By Denarii Grace
I’ve been out as bisexual for over a decade now, but it took me 31 years to come out as non-binary/agender. While I readily acknowledge that this isn’t the case for everyone, for me, sexual and romantic orientation feel a lot easier — make a lot more sense — than gender identity. Perhaps it’s becasue of my specific journey.
I’ve been aware of my same/similar gender attractions (and, perhaps most importantly, their co-existence with my different/dissimilar gender attractions) since elementary school, since before I got my period, since . . . well, a really long time. Identifying outside of the conventional binary of gender, on the other hand, is a relatively new phenomenon for me.
The night before writing this, I read an article shared by a friend (also non-binary) about a 10-year-old who just came out as non-binary and uses they/them pronouns. The child is white and thin, fitting into the few media conceptions of what it means to be non-binary — completely removed from my experiences as lifelong fat Black person — but I read it with such fascination, awe, longing, and also some doubt.
As an older millennial, born in 1987, I often wonder what it would have been like to have come of age in a society that, while certainly unbelievably far from perfect, is much more accepting and understanding of queerness and, to a lesser extent, transness than it was when I was growing up. I wondered what it would have been like to not have to wait until 31 to come out as “not this, but not quite that either.”
And, of course, because imposter syndrome lurks behind these non-binary identities regularly, I also wondered if I would have been as aware as that ten-year-old. If non-binary, agender, and genderfluid identities were as mainstream in the ’90s as they are now, would I have known?
Perhaps, even more so than sexual and romantic identity, the narrative of trans experience is that people “know” who they are at very young ages, at around the toddler stage. Recent studies around these issues, for many trans youth (and the adults who were once closeted trans youth), are a godsend that validate what they’d always known deep down in their hearts.
But what if I didn’t know? What if I wasn’t who I think I am? Can that change? Am I allowed to change? Was I cis at 12, curious/questioning at 21, and (mostly) certain now? What does it all mean? It’s been a little more than a year since I came out and I’m still trying to sort it all out. And I’m not all that certain that I ever will.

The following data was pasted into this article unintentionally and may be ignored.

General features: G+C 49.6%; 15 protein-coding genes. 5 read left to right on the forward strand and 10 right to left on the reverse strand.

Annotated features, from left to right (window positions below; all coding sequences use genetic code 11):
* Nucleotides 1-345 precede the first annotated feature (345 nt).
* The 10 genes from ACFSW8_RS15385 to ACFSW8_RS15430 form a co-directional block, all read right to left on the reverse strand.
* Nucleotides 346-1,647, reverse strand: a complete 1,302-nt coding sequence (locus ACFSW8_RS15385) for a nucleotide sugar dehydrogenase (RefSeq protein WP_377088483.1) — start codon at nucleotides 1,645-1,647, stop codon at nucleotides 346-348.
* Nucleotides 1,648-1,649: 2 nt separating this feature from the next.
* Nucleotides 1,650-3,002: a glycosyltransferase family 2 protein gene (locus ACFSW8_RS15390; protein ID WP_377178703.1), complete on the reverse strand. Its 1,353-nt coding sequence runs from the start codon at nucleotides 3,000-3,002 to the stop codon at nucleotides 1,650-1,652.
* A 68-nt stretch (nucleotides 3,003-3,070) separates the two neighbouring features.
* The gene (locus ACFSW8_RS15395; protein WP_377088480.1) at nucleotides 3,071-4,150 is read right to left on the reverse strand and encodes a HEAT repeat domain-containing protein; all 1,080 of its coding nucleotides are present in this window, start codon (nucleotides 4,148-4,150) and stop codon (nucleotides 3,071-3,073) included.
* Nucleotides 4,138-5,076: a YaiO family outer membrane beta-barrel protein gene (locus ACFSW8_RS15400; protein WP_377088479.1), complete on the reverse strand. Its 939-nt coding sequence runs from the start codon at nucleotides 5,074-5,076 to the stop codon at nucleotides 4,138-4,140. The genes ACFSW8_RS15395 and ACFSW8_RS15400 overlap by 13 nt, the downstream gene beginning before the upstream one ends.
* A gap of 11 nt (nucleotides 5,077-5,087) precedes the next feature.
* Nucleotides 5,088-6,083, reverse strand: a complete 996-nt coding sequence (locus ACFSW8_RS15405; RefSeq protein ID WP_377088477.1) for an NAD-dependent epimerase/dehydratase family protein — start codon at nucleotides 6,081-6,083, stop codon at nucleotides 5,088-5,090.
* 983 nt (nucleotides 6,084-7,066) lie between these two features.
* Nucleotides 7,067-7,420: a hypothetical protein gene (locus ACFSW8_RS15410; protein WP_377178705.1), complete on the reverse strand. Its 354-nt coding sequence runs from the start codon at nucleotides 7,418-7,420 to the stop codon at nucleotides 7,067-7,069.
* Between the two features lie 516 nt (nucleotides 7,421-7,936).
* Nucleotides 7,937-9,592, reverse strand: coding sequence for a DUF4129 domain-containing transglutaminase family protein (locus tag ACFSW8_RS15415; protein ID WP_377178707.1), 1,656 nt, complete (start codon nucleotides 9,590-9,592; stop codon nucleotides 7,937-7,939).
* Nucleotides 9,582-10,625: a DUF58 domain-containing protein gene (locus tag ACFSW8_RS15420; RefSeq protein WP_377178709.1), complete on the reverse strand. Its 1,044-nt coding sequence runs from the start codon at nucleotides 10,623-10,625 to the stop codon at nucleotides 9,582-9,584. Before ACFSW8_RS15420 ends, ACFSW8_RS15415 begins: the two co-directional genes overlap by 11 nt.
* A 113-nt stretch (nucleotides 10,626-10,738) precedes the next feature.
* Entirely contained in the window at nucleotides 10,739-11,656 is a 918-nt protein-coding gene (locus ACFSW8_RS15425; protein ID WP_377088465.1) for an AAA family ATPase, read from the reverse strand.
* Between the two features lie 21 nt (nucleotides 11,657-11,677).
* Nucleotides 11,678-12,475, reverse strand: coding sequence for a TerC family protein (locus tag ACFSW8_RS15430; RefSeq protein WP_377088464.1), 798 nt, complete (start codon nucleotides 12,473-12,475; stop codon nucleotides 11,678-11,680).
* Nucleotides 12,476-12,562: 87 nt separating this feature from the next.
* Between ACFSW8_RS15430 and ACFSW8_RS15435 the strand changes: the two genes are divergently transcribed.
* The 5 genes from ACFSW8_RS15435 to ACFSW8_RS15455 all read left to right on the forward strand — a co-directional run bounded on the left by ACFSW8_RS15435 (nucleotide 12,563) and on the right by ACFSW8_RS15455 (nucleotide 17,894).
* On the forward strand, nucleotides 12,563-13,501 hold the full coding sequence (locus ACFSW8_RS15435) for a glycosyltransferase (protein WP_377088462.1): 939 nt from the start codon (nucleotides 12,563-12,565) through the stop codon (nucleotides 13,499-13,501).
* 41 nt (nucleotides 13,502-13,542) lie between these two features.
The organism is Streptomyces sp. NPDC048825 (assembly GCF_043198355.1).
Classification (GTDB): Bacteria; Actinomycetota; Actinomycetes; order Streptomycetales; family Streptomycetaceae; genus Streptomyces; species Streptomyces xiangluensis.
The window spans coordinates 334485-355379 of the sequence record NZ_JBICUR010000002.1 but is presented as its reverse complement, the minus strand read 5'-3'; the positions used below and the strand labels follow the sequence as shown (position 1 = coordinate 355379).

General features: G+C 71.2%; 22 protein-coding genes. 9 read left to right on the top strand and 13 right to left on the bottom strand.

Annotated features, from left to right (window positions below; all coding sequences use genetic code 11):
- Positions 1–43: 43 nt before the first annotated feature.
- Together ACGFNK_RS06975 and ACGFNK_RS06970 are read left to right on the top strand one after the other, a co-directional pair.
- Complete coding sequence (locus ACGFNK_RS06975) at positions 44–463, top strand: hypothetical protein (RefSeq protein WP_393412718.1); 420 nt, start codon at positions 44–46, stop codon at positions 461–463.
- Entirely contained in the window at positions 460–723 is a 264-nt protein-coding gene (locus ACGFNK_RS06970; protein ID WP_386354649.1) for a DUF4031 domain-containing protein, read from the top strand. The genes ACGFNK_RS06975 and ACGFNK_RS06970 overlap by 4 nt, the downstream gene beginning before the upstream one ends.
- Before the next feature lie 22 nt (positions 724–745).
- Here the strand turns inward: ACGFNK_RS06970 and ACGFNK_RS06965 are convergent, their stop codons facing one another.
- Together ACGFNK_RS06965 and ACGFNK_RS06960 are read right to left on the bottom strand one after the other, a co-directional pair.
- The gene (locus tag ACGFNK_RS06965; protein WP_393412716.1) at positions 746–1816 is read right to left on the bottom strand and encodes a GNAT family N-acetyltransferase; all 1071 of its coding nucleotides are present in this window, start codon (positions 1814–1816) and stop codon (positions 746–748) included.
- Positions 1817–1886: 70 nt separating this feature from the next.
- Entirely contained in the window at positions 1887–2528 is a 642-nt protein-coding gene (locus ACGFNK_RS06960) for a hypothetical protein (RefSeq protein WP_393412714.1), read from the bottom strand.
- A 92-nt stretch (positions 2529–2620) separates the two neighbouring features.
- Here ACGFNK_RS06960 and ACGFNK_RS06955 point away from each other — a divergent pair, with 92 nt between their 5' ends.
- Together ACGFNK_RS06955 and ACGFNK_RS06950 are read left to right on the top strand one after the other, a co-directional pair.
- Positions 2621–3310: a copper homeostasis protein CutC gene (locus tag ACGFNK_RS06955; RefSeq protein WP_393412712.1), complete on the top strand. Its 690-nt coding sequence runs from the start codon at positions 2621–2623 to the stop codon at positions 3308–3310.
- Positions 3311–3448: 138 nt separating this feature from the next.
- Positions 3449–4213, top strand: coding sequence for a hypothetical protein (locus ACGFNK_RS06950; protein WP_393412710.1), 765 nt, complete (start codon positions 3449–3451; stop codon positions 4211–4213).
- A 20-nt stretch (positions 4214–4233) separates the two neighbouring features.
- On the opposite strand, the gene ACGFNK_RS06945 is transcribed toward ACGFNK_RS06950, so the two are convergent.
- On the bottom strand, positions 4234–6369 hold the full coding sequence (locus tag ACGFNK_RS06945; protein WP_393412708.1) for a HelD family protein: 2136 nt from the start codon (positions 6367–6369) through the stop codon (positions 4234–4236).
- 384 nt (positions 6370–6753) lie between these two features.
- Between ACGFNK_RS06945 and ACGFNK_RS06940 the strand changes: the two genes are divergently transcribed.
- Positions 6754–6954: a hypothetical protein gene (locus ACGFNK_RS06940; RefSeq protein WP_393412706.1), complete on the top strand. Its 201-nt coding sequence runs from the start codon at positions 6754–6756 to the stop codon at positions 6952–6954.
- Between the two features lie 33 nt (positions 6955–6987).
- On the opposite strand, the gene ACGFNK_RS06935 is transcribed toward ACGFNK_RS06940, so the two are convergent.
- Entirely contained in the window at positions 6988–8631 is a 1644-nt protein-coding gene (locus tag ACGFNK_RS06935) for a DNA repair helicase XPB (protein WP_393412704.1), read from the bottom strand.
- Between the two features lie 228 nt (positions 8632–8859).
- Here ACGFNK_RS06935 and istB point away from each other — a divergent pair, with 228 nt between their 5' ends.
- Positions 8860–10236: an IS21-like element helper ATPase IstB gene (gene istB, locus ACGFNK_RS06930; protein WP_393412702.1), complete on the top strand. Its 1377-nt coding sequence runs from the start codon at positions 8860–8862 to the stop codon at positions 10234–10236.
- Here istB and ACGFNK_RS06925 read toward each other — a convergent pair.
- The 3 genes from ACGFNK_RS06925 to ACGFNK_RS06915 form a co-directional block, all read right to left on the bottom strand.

In the few years before I came out as non-binary/agender, my life was just a series of internalized interrogating questions. As I relayed in my Medium essay (link below), there was a lot of questioning of the concept of gender itself, wondering how I knew who I was and where I fit in. Unlike my sexual and romantic orientation, where I knew deep down inside that I was attracted to multiple genders at a young age (thought it was just assumed that I was straight — because that’s all that’s supposed to exist), I grew up being referred to as a girl, by adults and children alike, so I just took their word for it. This is what a “girl” is, you fit the criteria, ergo you’re a girl. And that was that.
I was a girl; it was all I knew. Until I was no longer sure, because cultural shifts have allowed for more (and more in-depth) conversations in the public sphere about trans experience, gender, and non-binary identities, and colonization and white supremacy’s roles in destroying the fullness of (a)gender that existed in indigenous communities around the world for centuries.
I was given the freedom to look back over my life and reevaluate what experiences did (and did not) speak to me, what felt accurate and true.
And sometimes truth is messy. And sometimes we don’t want to face the truth. I mean, c’mon. I’m already Black, bisexual, (proudly) fat, poor, multiply disabled, femme, witchy in a Christian-centric society, and brown-skinned. Do I really need yet another marginalized, oppressed identity on my crippled back?
But I realized that, after being out as bi for a decade, I literally couldn’t do anything but seek freedom. I wanted to be free to be me, fully. When I came out publicly as bi, in October 2007, I’d come out to myself an entire 18 months prior. When I came out publicly as non-binary/agender/exogender last spring, I’d only (finally) come out to myself about a month before.
Liberation begets liberation. That’s the agenda.
Denarii Grace is a Black, bisexual, non-binary, proudly fat, multiply disabled, poor, femme, witchy woman. They’re a blues singer-songwriter, poet, freelance writer and nonfiction editor at The Deaf Poets Society, screenwriter, and public speaker/educator/activist. They coined the term “exogender,” a term for use by Black people only, to describe their (a)gender experience and founded Fat Acceptance Month in January 2019.
You can find more of Denarii’s writing here: